Thursday, July 17, 2008

Follow Up on "Free to Kill"

In my last post, I argued the Israeli appeasement "will embolden their enemy and hasten their collapse." Here is a follow up article about the Lebanese reaction that demonstrates this exact point.

Critics of Israel's lopsided prisoner exchange with Lebanese guerrillas said Wednesday that such deals only encourage more hostage-taking - a fear underscored by Gaza militants who said the swap proves that kidnapping is the only language Israel understands.

"What we've done now has made kidnapping soldiers the most profitable game in town," said Israeli security expert Martin Sherman. "There is absolutely no reason why Hezbollah should not invest huge resources now, along with Hamas, in the next kidnapping."

Note the sentiment here that it is a foregone conclusion that there will be more kidnappings. Referring to an Israeli solidier currently being held by Hamas militants in the Gaza strip, Construction Minister Zeev Boim says

"No one should be surprised if Hamas will now raise the price for freeing him," he said. Hamas made it clear Wednesday that it intended to do just that.

Here is the predictable "man in the street" reaction:

"Nobody would have expected that Israel would give up the likes of Samir Kantar. Hezbollah has shown that they are mighty people, and Israel is afraid of them and had to meet their demands," said Samar Mohammed, a 23-year-old architect in the West Bank city of Ramallah.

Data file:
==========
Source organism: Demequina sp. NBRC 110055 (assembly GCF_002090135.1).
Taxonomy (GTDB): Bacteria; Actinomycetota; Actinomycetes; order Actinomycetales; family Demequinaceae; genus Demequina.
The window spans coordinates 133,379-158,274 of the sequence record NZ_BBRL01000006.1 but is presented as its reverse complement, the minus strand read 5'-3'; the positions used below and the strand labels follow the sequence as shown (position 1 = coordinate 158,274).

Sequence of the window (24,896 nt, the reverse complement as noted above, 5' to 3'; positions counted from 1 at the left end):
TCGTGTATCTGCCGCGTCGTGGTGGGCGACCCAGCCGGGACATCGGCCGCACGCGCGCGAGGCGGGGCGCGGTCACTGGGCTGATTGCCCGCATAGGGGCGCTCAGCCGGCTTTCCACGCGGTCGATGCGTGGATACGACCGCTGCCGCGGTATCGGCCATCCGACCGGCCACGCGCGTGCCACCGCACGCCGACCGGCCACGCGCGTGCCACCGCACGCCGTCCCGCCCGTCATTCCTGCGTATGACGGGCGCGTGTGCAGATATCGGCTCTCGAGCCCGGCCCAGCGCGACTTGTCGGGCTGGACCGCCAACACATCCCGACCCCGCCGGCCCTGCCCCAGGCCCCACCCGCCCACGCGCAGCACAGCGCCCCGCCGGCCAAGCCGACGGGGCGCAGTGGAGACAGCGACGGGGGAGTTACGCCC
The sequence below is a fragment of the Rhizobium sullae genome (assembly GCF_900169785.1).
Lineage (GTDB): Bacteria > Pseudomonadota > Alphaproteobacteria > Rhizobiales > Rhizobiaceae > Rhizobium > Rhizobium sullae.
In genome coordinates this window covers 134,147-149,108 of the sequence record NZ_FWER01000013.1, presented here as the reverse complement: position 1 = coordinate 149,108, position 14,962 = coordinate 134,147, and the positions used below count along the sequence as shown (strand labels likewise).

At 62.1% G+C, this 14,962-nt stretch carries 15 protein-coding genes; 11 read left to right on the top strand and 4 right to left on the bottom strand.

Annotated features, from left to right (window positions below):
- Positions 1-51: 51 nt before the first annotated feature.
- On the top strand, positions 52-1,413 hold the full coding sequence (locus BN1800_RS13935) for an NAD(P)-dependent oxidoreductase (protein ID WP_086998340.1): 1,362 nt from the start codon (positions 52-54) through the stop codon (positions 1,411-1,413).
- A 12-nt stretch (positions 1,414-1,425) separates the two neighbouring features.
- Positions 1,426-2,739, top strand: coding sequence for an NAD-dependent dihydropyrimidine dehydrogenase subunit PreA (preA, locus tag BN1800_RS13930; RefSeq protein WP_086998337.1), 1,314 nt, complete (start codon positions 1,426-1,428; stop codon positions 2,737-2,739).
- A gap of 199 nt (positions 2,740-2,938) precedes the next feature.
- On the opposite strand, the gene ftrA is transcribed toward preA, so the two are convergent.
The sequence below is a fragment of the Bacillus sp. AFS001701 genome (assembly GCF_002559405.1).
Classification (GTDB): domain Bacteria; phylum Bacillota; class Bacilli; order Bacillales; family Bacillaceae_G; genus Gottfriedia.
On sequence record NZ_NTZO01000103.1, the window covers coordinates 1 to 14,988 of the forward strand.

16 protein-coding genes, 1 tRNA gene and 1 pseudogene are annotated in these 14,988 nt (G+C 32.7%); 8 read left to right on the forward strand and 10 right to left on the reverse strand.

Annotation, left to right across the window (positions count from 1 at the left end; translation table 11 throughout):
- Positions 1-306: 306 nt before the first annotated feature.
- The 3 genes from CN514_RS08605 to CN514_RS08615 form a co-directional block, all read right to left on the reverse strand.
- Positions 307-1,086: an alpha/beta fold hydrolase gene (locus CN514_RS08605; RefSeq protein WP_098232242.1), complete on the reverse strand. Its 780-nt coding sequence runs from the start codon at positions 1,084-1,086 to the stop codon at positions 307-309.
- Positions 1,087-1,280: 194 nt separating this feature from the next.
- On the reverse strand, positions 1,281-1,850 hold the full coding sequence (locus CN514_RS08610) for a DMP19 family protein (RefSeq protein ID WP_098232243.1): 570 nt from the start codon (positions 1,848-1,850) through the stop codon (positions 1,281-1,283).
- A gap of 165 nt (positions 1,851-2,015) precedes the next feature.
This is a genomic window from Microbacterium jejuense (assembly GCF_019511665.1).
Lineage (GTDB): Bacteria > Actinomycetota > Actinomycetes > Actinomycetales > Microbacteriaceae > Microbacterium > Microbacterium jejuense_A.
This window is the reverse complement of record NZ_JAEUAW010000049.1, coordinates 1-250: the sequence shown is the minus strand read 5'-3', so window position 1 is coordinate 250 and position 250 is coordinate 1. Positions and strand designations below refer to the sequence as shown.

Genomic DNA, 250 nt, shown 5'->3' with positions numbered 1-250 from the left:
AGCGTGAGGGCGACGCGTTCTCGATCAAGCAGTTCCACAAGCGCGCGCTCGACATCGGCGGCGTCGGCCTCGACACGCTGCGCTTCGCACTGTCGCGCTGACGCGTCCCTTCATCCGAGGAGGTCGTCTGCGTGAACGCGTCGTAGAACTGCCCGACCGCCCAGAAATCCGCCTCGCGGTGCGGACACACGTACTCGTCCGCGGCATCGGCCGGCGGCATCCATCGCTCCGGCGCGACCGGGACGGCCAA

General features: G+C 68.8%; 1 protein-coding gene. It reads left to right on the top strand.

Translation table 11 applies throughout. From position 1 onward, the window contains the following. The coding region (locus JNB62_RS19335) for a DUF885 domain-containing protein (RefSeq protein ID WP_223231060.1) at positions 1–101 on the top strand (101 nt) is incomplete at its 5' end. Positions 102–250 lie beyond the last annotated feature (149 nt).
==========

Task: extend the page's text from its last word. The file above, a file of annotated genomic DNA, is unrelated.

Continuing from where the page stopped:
The most telling quote from this article is the justification offered by the Israeli government:

"This painful process exemplifies Israel's moral commitment to secure the return of all of their soldiers sent out on operational missions," said a statement Wednesday from the Israeli Defense Forces. "It demonstrates a compelling moral strength which stems from Judaism, Israeli societal values and from the spirit of the IDF."
In what sense can a policy of appeasement be considered "moral"? Wouldn't a "moral" policy be one that results in no kidnappings? Wouldn't a moral policy be one that states that the Israeli government will not negotiate with terrorists and that any kidnappings will be met with overwhelming force? Wouldn't a moral policy be one that asserts Israel's moral right to exist and that identifies and destroys its enemies in the first place? Pursuing a policy that encourages and supports your enemy is self-sacrificial and the height of immorality.

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